early 14c., "fact or right of succeeding someone by inheritance," from Old French succession "inheritance; a following on" (13c.), from Latin successionem (nominative successio) "a following after, a coming into another's place, result," noun of action from successus, past participle of succedere (see succeed). Meaning "fact of being later in time" is late 14c. Meaning "a regular sequence" is from mid-15c.
"make a quick succession of small taps," 1610s, frequentative of pat (v.). Related: Pattered; pattering. As a noun, "a quick succession of small sounds," by 1844. Phrase patter of tiny (or little) feet, suggestive of the presence or expectation of a child, is by 1858, in an anonymous poem, "The Patter of Little Feet."
c. 1500, from Late Latin subsequentia "act of following, succession," from Latin subsequens (see subsequent). Related: Subsequency.
"melody, tune, connected rhythmic succession of distinct musical sounds," 1580s, nativized from Italian aria (see aria), perhaps via French.
early 15c., "an exchange, act of exchanging reciprocally," from Old French entrechange, from entrechangier (see interchange (v.)). Meaning "alternate succession" is from 1550s. In reference to a type of road junction, 1944.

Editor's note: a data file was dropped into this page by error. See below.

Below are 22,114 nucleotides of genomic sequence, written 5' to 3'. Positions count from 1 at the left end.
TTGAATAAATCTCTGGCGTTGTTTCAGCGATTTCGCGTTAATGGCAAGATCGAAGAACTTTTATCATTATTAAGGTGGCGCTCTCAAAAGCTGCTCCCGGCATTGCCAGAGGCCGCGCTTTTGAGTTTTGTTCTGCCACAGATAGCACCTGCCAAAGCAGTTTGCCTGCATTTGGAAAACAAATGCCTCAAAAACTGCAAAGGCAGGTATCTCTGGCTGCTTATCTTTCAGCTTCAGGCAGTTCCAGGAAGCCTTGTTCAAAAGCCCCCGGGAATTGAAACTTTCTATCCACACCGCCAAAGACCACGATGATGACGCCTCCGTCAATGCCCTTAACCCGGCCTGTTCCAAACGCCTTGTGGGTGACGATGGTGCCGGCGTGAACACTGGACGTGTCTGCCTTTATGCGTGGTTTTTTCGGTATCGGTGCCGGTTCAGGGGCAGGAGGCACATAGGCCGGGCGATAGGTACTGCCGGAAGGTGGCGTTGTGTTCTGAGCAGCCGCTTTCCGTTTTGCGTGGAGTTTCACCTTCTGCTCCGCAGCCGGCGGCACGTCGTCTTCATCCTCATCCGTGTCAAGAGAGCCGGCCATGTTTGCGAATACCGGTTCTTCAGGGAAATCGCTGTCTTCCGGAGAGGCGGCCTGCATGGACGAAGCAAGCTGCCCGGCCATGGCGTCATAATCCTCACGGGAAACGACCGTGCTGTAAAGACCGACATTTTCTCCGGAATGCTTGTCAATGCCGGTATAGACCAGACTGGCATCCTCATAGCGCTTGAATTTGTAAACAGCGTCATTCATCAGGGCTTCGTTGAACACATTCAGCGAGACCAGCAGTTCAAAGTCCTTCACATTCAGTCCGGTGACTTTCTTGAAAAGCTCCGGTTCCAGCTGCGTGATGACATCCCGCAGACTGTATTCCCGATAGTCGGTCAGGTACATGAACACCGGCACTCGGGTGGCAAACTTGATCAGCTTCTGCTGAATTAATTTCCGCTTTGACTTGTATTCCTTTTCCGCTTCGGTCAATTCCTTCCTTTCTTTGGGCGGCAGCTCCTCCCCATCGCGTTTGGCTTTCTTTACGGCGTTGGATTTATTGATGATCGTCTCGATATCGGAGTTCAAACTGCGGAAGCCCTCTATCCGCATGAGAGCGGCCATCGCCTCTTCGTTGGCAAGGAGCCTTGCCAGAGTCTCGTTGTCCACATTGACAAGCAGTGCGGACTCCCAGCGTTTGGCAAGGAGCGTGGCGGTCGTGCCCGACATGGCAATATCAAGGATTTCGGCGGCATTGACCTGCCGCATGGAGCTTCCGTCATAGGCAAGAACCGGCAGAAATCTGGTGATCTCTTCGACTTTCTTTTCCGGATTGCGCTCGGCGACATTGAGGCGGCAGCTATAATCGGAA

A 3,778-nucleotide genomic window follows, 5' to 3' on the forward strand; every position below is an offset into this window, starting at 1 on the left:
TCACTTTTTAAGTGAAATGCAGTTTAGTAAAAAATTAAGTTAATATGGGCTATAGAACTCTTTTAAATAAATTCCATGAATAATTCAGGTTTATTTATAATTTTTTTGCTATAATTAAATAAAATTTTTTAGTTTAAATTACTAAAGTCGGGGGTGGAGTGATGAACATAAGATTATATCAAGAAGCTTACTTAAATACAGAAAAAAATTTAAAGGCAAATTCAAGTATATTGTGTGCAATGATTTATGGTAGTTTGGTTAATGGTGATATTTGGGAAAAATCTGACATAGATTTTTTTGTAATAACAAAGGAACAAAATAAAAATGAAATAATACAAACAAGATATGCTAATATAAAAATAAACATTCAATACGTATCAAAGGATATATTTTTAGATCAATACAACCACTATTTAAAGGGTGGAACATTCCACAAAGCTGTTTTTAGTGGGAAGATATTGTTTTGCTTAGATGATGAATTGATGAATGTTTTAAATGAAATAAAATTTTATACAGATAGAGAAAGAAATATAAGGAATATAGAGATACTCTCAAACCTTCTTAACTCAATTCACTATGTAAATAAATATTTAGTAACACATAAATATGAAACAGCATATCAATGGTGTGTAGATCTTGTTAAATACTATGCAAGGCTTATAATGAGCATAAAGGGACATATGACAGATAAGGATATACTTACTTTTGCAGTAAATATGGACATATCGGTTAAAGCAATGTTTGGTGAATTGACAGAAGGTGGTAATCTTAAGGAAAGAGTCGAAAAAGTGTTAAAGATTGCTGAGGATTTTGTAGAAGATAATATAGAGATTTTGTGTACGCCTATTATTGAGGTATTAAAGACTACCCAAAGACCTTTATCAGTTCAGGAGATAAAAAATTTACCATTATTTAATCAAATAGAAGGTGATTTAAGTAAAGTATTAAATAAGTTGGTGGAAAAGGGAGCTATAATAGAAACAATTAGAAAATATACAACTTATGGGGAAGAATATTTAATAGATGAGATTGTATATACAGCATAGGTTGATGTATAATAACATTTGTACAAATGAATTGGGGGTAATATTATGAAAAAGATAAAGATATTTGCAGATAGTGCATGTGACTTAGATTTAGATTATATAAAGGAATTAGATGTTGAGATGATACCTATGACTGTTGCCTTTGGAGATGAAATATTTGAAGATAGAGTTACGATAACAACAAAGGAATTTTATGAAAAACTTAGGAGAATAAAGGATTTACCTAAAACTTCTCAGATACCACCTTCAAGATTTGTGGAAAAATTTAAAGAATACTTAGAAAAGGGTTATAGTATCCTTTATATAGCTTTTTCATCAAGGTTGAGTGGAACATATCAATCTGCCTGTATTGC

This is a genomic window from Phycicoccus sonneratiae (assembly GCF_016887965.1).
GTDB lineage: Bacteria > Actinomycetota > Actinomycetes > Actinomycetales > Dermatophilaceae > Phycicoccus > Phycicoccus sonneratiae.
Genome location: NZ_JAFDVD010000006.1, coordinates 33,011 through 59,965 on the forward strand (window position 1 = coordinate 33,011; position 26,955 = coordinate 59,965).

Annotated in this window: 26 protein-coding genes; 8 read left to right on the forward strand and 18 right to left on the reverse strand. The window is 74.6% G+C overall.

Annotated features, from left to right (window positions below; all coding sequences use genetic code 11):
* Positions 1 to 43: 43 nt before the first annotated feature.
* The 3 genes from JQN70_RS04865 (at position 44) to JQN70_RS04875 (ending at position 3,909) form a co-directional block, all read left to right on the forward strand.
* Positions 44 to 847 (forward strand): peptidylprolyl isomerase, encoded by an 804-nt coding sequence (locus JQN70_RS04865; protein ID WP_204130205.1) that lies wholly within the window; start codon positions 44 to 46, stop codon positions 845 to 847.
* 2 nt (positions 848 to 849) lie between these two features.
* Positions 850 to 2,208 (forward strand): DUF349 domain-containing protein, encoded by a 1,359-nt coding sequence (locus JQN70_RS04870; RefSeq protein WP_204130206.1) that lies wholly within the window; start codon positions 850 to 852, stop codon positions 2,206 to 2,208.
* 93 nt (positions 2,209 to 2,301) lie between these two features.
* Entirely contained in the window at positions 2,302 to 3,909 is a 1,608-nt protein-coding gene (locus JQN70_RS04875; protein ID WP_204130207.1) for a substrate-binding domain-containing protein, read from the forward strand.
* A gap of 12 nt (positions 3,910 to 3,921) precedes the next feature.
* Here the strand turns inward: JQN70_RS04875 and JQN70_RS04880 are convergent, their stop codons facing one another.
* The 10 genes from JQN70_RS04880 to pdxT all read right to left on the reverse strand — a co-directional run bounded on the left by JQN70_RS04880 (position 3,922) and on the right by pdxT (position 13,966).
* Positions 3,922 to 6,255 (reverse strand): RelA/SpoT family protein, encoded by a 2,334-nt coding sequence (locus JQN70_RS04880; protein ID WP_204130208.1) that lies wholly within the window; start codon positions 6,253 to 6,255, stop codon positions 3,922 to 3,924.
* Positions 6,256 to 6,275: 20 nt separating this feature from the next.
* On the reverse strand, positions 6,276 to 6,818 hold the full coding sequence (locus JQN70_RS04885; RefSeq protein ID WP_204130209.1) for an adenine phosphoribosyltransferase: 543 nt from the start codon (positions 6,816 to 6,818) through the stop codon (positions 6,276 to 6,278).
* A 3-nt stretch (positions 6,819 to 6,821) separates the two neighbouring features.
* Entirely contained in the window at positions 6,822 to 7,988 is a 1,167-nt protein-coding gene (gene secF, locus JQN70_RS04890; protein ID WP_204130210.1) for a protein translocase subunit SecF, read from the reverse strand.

early 14c., "a musical sound," unexplained variant of tone (n.). From late 14c. as "a well-rounded succession of musical notes, an air, melody." Meaning "state of being in proper pitch" is from mid-15c.
late 14c., in church music, a composition said or sung after the Alleluia and before the Gospel, from Old French sequence "answering verses" (13c.) and directly from Medieval Latin sequentia "a following, a succession," from Latin sequentem (nominative sequens), present participle of sequi "to follow" (from PIE root *sekw- (1) "to follow").
In Church use, a partial loan-translation of Greek akolouthia, from akolouthos "following." By 1570s in the general sense of "a series of things following in a certain order, a succession," also in cards, "a run of three or more consecutive numbers of the same suit." By 1580s as "order of succession." In biochemistry in reference to nucleic acids, by 1959.